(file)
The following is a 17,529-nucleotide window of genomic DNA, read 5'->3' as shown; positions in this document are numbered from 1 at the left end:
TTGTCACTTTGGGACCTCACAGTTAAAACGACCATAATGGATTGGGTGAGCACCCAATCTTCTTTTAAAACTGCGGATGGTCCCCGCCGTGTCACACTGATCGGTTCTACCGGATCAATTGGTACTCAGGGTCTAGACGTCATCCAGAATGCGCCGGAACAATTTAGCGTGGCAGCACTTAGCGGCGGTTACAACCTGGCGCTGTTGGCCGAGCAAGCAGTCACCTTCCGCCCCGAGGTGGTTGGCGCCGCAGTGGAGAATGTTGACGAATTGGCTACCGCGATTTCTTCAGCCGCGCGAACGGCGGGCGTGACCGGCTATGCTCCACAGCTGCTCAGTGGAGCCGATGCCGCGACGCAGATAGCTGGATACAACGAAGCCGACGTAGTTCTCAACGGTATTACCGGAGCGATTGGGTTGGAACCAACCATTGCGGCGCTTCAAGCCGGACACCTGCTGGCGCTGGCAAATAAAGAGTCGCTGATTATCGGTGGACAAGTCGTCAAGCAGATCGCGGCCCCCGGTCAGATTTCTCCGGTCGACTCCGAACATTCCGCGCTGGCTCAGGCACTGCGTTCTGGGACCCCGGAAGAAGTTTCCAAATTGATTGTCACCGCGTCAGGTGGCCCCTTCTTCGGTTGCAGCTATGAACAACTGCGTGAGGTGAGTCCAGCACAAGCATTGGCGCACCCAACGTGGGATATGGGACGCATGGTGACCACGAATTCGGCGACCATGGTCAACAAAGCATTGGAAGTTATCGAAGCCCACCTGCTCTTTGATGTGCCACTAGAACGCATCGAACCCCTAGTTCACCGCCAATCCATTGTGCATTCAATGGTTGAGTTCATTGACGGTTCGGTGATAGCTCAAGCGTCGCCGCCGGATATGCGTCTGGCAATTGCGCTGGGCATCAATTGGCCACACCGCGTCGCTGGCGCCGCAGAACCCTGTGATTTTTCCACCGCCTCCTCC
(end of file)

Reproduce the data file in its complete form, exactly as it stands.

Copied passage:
The following is a 17,529-nucleotide window of genomic DNA, read 5'->3' as shown; positions in this document are numbered from 1 at the left end:
TTGTCACTTTGGGACCTCACAGTTAAAACGACCATAATGGATTGGGTGAGCACCCAATCTTCTTTTAAAACTGCGGATGGTCCCCGCCGTGTCACACTGATCGGTTCTACCGGATCAATTGGTACTCAGGGTCTAGACGTCATCCAGAATGCGCCGGAACAATTTAGCGTGGCAGCACTTAGCGGCGGTTACAACCTGGCGCTGTTGGCCGAGCAAGCAGTCACCTTCCGCCCCGAGGTGGTTGGCGCCGCAGTGGAGAATGTTGACGAATTGGCTACCGCGATTTCTTCAGCCGCGCGAACGGCGGGCGTGACCGGCTATGCTCCACAGCTGCTCAGTGGAGCCGATGCCGCGACGCAGATAGCTGGATACAACGAAGCCGACGTAGTTCTCAACGGTATTACCGGAGCGATTGGGTTGGAACCAACCATTGCGGCGCTTCAAGCCGGACACCTGCTGGCGCTGGCAAATAAAGAGTCGCTGATTATCGGTGGACAAGTCGTCAAGCAGATCGCGGCCCCCGGTCAGATTTCTCCGGTCGACTCCGAACATTCCGCGCTGGCTCAGGCACTGCGTTCTGGGACCCCGGAAGAAGTTTCCAAATTGATTGTCACCGCGTCAGGTGGCCCCTTCTTCGGTTGCAGCTATGAACAACTGCGTGAGGTGAGTCCAGCACAAGCATTGGCGCACCCAACGTGGGATATGGGACGCATGGTGACCACGAATTCGGCGACCATGGTCAACAAAGCATTGGAAGTTATCGAAGCCCACCTGCTCTTTGATGTGCCACTAGAACGCATCGAACCCCTAGTTCACCGCCAATCCATTGTGCATTCAATGGTTGAGTTCATTGACGGTTCGGTGATAGCTCAAGCGTCGCCGCCGGATATGCGTCTGGCAATTGCGCTGGGCATCAATTGGCCACACCGCGTCGCTGGCGCCGCAGAACCCTGTGATTTTTCCACCGCCTCCTCC